Through mainstage plays, a Day of the Dead celebration and arts education in local schools, San José Multicultural Artists Guild (SJMAG) promotes performances that reflect the diversity of the region. The group hires and develops artists of color and showcases a wide range of productions to multiethnic audiences.
“We bring messages from BIPOC (Black, Indigenous and people of color) writers to the stage that celebrate and explore our culture and bring it to other folks,” said Viera Whye, producing artistic director of SJMAG. “The last show we did had at least 50 percent white audience members; we present cross-cultural experiences."
SJMAG has evolved during its 37 years in Silicon Valley. Today its two main avenues for performances are theatrical productions by Tabia, a theater group that focuses on the African American-centric production of mainstage plays; and the Latinx-focused Día de los Muertos celebration in San José. SJMAG also provides arts education to schools, and has performed in jails, juvenile detention centers, women’s shelters and many community venues over the years.
“We perform as a way to do social justice – that’s a big part of our identity,” Whye said. “When folks are looking for African American performances or education, we’re a resource for that.”
Advancing social justice is also a goal of Silicon Valley Community Foundation’s Arts and Culture Community Action Grant program, which has awarded SJMAG a $20,000 grant for general operating support.
Longstanding community ties
SJMAG has strong ties to local Black, Latinx and Filipinx communities — illustrated by performances at the Mexican Heritage Plaza and work with Black educators, the NAACP and other organizations. This ongoing focus on diversity and inclusion sets SJMAG apart from performing arts groups who have more recently started working to diversify their boards and the actors in their productions.
“That’s who we have been and who we are,” Whye said.
“Our Arts and Culture Community Action Grantmaking program was designed to strengthen BIPOC-led arts organizations and their allies,” said Mauricio Palma, director of community-building for Silicon Valley Community Foundation. “The organizations that we are supporting are working to create community-driven solutions that are capitalizing on social change.”
For SJMAG, the grant is a sign that the group’s work is appreciated.
“It’s important that we be recognized and acknowledged,” Whye said.
The grant is also a source of needed funds. SJMAG has operated with minimal budget for many years: It has three paid part-time staff members, including a recently hired general manager. Whye is essentially a volunteer contracted for specific assignments. And despite the limited funds, SJMAG has consistently presented quality productions and programming that is highly regarded within its community. In 2019, SJMAG received the Silicon Valley Black Legend's Award, and Viera had received the inaugural Black Legend's Award in 2015 in the Arts category.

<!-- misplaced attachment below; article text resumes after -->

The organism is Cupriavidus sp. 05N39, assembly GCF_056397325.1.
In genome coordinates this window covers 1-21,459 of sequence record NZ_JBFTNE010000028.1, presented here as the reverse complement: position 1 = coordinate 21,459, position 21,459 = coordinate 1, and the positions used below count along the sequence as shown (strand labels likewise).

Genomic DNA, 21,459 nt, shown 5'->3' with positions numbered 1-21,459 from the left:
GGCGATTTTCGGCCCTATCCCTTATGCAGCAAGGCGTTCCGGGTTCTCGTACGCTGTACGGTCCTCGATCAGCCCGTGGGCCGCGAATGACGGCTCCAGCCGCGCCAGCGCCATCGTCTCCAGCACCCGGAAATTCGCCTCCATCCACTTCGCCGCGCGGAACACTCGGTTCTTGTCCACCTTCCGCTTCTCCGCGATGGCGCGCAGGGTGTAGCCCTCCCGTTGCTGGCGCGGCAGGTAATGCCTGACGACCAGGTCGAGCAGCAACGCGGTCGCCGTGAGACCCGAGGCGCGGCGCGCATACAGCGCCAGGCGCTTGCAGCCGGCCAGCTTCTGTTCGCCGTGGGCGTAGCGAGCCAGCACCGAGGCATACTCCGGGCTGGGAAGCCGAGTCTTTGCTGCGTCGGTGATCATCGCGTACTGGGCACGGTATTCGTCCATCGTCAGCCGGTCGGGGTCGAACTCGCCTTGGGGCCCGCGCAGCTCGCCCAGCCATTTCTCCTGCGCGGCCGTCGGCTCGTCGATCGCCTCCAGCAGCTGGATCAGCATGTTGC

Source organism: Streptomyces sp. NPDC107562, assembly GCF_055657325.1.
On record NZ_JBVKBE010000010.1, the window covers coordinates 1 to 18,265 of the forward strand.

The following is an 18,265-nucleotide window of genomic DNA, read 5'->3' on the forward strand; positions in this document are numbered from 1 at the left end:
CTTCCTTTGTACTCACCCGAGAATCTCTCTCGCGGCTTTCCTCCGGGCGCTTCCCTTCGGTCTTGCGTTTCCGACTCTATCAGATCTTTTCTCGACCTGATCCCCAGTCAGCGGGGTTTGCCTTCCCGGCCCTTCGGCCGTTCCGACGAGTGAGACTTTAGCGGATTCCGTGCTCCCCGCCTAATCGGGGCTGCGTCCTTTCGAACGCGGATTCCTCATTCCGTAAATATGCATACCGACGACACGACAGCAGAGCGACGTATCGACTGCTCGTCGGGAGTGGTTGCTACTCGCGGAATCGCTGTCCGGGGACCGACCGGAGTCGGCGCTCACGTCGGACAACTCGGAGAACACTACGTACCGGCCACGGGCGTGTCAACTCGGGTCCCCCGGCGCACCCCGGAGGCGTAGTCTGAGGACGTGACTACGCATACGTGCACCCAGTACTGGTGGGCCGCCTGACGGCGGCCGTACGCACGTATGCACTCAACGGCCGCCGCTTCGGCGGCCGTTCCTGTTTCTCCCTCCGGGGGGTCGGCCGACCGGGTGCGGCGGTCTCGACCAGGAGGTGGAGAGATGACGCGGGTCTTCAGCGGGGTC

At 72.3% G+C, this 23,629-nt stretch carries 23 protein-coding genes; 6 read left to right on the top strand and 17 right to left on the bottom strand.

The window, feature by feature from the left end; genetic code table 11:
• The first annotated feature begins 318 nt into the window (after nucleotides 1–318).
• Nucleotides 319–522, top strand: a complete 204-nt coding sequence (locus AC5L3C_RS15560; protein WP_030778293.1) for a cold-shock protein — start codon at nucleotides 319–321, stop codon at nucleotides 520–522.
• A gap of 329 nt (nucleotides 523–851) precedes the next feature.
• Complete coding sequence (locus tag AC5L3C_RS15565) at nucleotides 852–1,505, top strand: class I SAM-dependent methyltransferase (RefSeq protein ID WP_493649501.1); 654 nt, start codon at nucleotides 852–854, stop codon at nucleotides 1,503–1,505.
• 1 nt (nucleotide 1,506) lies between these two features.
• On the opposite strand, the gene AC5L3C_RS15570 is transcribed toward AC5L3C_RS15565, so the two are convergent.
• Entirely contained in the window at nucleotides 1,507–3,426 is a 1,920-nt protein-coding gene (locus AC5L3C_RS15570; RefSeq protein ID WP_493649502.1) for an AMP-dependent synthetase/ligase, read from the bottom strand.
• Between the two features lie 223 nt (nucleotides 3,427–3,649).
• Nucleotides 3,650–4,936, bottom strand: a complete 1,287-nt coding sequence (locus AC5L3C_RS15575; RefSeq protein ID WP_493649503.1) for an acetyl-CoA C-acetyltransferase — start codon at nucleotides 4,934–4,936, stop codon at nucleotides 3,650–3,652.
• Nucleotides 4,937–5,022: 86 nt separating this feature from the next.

The group is using the grant money – along with support from other funders - to train their two part-time staff members. SJMAG is also reassessing the organization’s structure.
“Part of the structural assessment is analyzing our business processes and the skills we need to succeed,” Whye said. “Part of it is fundraising – focusing on audience development and how we can better market ourselves.”
The grant will help with these priorities — and it serves as a vote of confidence.
‘Education and enlightenment’ in local schools
The funding from SVCF will also help support SJMAG’s ongoing work in schools. The group worked with the Santa Clara County Alliance of Black Educators to present professional theater performances – for many students, the first they have seen – to students in local school districts. The performances were followed by conversations with the actors to discuss the themes of the show.
One of the goals of this and other community outreach programs is “really taking the time to let folks know they matter, regardless of race or ethnicity,” Whye said.
Boosting creativity can also help the students build personal and professional skills.
“It’s not just entertainment for entertainment’s sake,” Whye said. “It’s also about education and enlightenment, along with the entertainment.”
Recent and upcoming works
In April, SJMAG and Tabia African American Theatre Ensemble put on a post-pandemic production called Songs for Humanity: Gifts from the Ancestors. It was a multi-disciplinary performance of dance, media, story, poetry and song that explored themes of social and racial unrest, women power and community unity.
The group recently completed a series of arts education workshops at the San José Museum of Art. The workshops, entitled Re-Percussion, inspired creative ways of recycling, it taught folks how to repurpose recycled containers into musical percussion instruments.
SJMAG is also starting to plan for the fall, when the Dia de los Muertos celebration, held in partnership with the San José Museum of Art, will return in person in October. It is the region’s longest running community-organized Day of the Dead event and will be celebrating its 25th year.
SJAMG has been a force for giving voice to diverse communities for many years. The group has brought together folks from all backgrounds to make human connection, and celebrate the contributions and culture of our communities through performance art.
“SVCF is making the case for the value of the organization,” Palma said.“ SJMAG works to unite and serve African Americans, women and the Latinx communities in San José. The group is conducting cross-cultural programming that is reflective of the lived experiences, concerns and aspirations of the community.”
- Learn more about SVCF’s Arts and Culture: Community Action Grants
- Learn more about San José Multicultural Artists Guild (SJMAG)